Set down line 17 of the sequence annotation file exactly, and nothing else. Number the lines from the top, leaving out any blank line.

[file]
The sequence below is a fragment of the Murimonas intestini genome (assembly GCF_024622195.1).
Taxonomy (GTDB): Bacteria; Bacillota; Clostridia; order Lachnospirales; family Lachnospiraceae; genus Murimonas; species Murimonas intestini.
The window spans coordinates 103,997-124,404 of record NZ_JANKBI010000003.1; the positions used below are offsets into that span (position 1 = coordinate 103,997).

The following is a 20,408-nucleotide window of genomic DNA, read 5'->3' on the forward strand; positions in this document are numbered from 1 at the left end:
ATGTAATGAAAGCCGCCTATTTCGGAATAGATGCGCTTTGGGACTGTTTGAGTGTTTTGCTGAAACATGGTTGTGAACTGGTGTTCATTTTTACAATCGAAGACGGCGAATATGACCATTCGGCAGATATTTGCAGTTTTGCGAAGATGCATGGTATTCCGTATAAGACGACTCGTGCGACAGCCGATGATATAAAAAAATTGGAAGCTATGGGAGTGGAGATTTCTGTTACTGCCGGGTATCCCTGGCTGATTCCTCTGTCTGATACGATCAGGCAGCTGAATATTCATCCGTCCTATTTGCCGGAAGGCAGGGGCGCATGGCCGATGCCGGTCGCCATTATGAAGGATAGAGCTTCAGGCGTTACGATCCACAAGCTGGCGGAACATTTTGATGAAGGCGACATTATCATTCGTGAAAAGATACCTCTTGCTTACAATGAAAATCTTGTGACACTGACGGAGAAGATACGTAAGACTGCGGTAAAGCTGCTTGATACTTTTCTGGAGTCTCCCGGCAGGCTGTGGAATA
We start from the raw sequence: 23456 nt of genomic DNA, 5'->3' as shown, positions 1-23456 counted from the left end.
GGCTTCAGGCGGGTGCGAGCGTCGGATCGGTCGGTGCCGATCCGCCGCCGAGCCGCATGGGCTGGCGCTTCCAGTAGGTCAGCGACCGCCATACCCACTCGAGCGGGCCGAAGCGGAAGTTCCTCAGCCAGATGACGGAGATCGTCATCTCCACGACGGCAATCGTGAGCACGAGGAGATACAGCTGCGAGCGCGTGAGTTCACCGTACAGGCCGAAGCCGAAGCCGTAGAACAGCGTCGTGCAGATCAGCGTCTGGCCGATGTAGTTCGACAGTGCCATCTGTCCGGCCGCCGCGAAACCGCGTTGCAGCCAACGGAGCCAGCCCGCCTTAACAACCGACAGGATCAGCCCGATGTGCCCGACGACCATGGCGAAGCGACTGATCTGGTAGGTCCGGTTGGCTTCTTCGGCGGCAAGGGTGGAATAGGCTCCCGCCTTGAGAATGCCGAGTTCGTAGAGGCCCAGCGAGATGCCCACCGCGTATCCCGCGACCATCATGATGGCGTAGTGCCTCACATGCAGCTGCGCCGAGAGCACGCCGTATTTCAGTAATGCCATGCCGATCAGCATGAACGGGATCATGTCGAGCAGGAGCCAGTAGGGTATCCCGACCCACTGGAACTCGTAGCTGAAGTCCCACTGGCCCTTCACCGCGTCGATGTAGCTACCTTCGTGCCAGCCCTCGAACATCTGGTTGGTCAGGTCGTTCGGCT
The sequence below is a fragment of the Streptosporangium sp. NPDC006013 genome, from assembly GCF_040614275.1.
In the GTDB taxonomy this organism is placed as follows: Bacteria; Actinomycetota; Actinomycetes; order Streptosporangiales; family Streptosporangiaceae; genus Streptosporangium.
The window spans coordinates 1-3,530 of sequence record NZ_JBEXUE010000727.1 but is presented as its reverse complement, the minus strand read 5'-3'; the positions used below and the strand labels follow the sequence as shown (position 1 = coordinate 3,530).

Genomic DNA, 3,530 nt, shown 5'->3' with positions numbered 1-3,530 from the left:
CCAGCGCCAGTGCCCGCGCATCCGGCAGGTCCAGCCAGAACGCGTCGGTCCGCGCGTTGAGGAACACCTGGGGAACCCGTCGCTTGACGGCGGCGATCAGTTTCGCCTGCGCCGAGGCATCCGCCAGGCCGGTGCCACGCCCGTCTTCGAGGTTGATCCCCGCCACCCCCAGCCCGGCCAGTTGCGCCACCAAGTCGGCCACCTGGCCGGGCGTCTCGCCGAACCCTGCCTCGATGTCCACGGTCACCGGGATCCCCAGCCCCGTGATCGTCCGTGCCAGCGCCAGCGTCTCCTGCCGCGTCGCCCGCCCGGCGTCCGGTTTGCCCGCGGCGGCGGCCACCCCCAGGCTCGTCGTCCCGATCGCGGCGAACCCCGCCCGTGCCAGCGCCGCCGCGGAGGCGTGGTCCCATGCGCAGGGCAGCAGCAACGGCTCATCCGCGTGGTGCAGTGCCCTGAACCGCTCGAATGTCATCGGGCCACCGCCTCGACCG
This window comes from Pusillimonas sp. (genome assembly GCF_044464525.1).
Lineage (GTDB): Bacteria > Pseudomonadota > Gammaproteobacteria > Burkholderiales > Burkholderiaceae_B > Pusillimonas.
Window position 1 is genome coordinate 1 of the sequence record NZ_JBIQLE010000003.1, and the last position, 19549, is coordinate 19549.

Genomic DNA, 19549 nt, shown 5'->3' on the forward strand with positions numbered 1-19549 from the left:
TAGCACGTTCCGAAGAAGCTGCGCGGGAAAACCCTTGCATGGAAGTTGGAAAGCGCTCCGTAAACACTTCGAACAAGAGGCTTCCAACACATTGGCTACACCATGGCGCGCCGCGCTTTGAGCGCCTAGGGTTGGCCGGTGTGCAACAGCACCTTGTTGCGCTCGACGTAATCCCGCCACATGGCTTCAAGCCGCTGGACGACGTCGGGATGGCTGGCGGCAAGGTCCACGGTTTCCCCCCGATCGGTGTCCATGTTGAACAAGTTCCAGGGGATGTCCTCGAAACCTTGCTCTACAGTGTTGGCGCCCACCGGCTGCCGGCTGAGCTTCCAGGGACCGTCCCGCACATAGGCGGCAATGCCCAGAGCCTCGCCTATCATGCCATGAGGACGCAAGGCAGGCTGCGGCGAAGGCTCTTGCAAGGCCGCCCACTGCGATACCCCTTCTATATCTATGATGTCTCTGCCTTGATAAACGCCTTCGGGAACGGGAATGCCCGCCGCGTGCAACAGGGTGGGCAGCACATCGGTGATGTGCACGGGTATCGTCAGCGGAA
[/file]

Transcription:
TAGCACGTTCCGAAGAAGCTGCGCGGGAAAACCCTTGCATGGAAGTTGGAAAGCGCTCCGTAAACACTTCGAACAAGAGGCTTCCAACACATTGGCTACACCATGGCGCGCCGCGCTTTGAGCGCCTAGGGTTGGCCGGTGTGCAACAGCACCTTGTTGCGCTCGACGTAATCCCGCCACATGGCTTCAAGCCGCTGGACGACGTCGGGATGGCTGGCGGCAAGGTCCACGGTTTCCCCCCGATCGGTGTCCATGTTGAACAAGTTCCAGGGGATGTCCTCGAAACCTTGCTCTACAGTGTTGGCGCCCACCGGCTGCCGGCTGAGCTTCCAGGGACCGTCCCGCACATAGGCGGCAATGCCCAGAGCCTCGCCTATCATGCCATGAGGACGCAAGGCAGGCTGCGGCGAAGGCTCTTGCAAGGCCGCCCACTGCGATACCCCTTCTATATCTATGATGTCTCTGCCTTGATAAACGCCTTCGGGAACGGGAATGCCCGCCGCGTGCAACAGGGTGGGCAGCACATCGGTGATGTGCACGGGTATCGTCAGCGGAA